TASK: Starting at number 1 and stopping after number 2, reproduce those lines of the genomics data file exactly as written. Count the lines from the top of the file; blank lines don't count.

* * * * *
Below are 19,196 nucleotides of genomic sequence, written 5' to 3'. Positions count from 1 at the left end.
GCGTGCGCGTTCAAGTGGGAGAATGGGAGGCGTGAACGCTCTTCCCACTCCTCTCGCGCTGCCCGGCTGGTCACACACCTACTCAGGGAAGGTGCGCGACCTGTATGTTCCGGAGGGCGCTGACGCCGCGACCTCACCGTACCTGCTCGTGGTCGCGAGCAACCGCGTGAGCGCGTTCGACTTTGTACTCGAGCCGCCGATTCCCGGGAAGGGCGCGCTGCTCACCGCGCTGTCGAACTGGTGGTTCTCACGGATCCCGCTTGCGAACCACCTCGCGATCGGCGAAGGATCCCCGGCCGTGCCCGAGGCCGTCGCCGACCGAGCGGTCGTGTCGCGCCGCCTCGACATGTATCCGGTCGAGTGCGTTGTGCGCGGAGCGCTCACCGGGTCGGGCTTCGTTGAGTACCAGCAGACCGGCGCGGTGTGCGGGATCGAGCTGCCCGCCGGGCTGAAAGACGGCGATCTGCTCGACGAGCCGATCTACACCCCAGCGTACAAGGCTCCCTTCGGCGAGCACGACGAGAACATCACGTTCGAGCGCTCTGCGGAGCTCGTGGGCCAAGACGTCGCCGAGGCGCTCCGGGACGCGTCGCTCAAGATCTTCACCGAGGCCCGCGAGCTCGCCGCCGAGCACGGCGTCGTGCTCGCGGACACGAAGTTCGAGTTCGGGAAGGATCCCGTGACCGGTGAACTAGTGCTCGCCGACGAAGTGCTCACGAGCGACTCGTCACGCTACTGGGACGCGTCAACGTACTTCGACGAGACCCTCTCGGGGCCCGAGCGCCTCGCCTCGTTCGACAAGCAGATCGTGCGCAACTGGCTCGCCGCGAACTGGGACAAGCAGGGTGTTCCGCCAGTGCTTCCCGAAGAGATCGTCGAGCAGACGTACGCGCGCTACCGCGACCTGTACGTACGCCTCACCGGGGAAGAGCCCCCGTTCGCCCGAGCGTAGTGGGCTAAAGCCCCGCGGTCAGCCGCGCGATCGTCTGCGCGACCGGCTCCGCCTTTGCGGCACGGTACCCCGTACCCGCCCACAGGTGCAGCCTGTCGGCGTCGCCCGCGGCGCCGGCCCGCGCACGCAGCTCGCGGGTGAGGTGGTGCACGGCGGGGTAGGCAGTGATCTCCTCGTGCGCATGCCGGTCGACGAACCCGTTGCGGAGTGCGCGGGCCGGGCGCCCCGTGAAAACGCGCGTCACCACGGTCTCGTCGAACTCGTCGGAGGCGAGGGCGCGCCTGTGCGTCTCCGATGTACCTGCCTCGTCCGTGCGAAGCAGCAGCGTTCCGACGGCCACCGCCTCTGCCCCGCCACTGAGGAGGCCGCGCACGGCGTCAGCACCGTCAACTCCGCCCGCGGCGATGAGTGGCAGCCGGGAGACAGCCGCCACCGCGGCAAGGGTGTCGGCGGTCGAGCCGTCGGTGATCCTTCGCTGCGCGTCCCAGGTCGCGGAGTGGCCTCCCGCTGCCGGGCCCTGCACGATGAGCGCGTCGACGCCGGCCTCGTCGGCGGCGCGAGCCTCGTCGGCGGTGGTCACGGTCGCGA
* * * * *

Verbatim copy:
Below are 19,196 nucleotides of genomic sequence, written 5' to 3'. Positions count from 1 at the left end.
GCGTGCGCGTTCAAGTGGGAGAATGGGAGGCGTGAACGCTCTTCCCACTCCTCTCGCGCTGCCCGGCTGGTCACACACCTACTCAGGGAAGGTGCGCGACCTGTATGTTCCGGAGGGCGCTGACGCCGCGACCTCACCGTACCTGCTCGTGGTCGCGAGCAACCGCGTGAGCGCGTTCGACTTTGTACTCGAGCCGCCGATTCCCGGGAAGGGCGCGCTGCTCACCGCGCTGTCGAACTGGTGGTTCTCACGGATCCCGCTTGCGAACCACCTCGCGATCGGCGAAGGATCCCCGGCCGTGCCCGAGGCCGTCGCCGACCGAGCGGTCGTGTCGCGCCGCCTCGACATGTATCCGGTCGAGTGCGTTGTGCGCGGAGCGCTCACCGGGTCGGGCTTCGTTGAGTACCAGCAGACCGGCGCGGTGTGCGGGATCGAGCTGCCCGCCGGGCTGAAAGACGGCGATCTGCTCGACGAGCCGATCTACACCCCAGCGTACAAGGCTCCCTTCGGCGAGCACGACGAGAACATCACGTTCGAGCGCTCTGCGGAGCTCGTGGGCCAAGACGTCGCCGAGGCGCTCCGGGACGCGTCGCTCAAGATCTTCACCGAGGCCCGCGAGCTCGCCGCCGAGCACGGCGTCGTGCTCGCGGACACGAAGTTCGAGTTCGGGAAGGATCCCGTGACCGGTGAACTAGTGCTCGCCGACGAAGTGCTCACGAGCGACTCGTCACGCTACTGGGACGCGTCAACGTACTTCGACGAGACCCTCTCGGGGCCCGAGCGCCTCGCCTCGTTCGACAAGCAGATCGTGCGCAACTGGCTCGCCGCGAACTGGGACAAGCAGGGTGTTCCGCCAGTGCTTCCCGAAGAGATCGTCGAGCAGACGTACGCGCGCTACCGCGACCTGTACGTACGCCTCACCGGGGAAGAGCCCCCGTTCGCCCGAGCGTAGTGGGCTAAAGCCCCGCGGTCAGCCGCGCGATCGTCTGCGCGACCGGCTCCGCCTTTGCGGCACGGTACCCCGTACCCGCCCACAGGTGCAGCCTGTCGGCGTCGCCCGCGGCGCCGGCCCGCGCACGCAGCTCGCGGGTGAGGTGGTGCACGGCGGGGTAGGCAGTGATCTCCTCGTGCGCATGCCGGTCGACGAACCCGTTGCGGAGTGCGCGGGCCGGGCGCCCCGTGAAAACGCGCGTCACCACGGTCTCGTCGAACTCGTCGGAGGCGAGGGCGCGCCTGTGCGTCTCCGATGTACCTGCCTCGTCCGTGCGAAGCAGCAGCGTTCCGACGGCCACCGCCTCTGCCCCGCCACTGAGGAGGCCGCGCACGGCGTCAGCACCGTCAACTCCGCCCGCGGCGATGAGTGGCAGCCGGGAGACAGCCGCCACCGCGGCAAGGGTGTCGGCGGTCGAGCCGTCGGTGATCCTTCGCTGCGCGTCCCAGGTCGCGGAGTGGCCTCCCGCTGCCGGGCCCTGCACGATGAGCGCGTCGACGCCGGCCTCGTCGGCGGCGCGAGCCTCGTCGGCGGTGGTCACGGTCGCGA